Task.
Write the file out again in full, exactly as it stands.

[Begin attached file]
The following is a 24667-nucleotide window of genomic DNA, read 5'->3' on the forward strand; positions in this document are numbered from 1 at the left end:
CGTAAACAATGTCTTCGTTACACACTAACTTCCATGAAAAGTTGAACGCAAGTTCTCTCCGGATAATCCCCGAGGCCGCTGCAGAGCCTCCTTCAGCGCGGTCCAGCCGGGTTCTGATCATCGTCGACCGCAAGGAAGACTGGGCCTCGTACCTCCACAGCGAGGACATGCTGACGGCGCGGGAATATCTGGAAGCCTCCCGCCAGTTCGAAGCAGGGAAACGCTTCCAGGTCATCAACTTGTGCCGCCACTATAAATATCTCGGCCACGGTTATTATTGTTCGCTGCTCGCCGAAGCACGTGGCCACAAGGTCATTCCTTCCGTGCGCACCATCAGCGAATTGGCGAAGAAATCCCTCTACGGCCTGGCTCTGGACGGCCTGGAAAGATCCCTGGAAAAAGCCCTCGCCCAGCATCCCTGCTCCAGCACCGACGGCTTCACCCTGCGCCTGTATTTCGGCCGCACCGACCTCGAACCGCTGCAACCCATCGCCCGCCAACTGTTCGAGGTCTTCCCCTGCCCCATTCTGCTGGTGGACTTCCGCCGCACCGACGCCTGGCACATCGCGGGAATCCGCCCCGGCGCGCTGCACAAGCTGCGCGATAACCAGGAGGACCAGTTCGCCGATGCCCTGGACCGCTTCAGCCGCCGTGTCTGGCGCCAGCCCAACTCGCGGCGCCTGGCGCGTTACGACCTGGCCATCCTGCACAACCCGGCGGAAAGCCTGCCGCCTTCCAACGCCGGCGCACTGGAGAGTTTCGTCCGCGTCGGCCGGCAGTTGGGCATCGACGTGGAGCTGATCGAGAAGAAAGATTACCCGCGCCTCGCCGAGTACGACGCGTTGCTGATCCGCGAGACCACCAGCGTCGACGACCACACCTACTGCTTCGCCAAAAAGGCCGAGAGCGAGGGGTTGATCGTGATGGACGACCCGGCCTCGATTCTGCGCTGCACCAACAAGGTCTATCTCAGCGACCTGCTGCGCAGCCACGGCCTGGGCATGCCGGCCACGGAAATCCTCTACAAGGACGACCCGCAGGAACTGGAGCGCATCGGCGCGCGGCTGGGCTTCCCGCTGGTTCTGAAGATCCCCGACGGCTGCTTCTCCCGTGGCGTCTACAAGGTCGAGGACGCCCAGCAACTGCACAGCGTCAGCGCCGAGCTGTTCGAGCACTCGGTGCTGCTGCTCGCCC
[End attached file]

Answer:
The following is a 24667-nucleotide window of genomic DNA, read 5'->3' on the forward strand; positions in this document are numbered from 1 at the left end:
CGTAAACAATGTCTTCGTTACACACTAACTTCCATGAAAAGTTGAACGCAAGTTCTCTCCGGATAATCCCCGAGGCCGCTGCAGAGCCTCCTTCAGCGCGGTCCAGCCGGGTTCTGATCATCGTCGACCGCAAGGAAGACTGGGCCTCGTACCTCCACAGCGAGGACATGCTGACGGCGCGGGAATATCTGGAAGCCTCCCGCCAGTTCGAAGCAGGGAAACGCTTCCAGGTCATCAACTTGTGCCGCCACTATAAATATCTCGGCCACGGTTATTATTGTTCGCTGCTCGCCGAAGCACGTGGCCACAAGGTCATTCCTTCCGTGCGCACCATCAGCGAATTGGCGAAGAAATCCCTCTACGGCCTGGCTCTGGACGGCCTGGAAAGATCCCTGGAAAAAGCCCTCGCCCAGCATCCCTGCTCCAGCACCGACGGCTTCACCCTGCGCCTGTATTTCGGCCGCACCGACCTCGAACCGCTGCAACCCATCGCCCGCCAACTGTTCGAGGTCTTCCCCTGCCCCATTCTGCTGGTGGACTTCCGCCGCACCGACGCCTGGCACATCGCGGGAATCCGCCCCGGCGCGCTGCACAAGCTGCGCGATAACCAGGAGGACCAGTTCGCCGATGCCCTGGACCGCTTCAGCCGCCGTGTCTGGCGCCAGCCCAACTCGCGGCGCCTGGCGCGTTACGACCTGGCCATCCTGCACAACCCGGCGGAAAGCCTGCCGCCTTCCAACGCCGGCGCACTGGAGAGTTTCGTCCGCGTCGGCCGGCAGTTGGGCATCGACGTGGAGCTGATCGAGAAGAAAGATTACCCGCGCCTCGCCGAGTACGACGCGTTGCTGATCCGCGAGACCACCAGCGTCGACGACCACACCTACTGCTTCGCCAAAAAGGCCGAGAGCGAGGGGTTGATCGTGATGGACGACCCGGCCTCGATTCTGCGCTGCACCAACAAGGTCTATCTCAGCGACCTGCTGCGCAGCCACGGCCTGGGCATGCCGGCCACGGAAATCCTCTACAAGGACGACCCGCAGGAACTGGAGCGCATCGGCGCGCGGCTGGGCTTCCCGCTGGTTCTGAAGATCCCCGACGGCTGCTTCTCCCGTGGCGTCTACAAGGTCGAGGACGCCCAGCAACTGCACAGCGTCAGCGCCGAGCTGTTCGAGCACTCGGTGCTGCTGCTCGCCC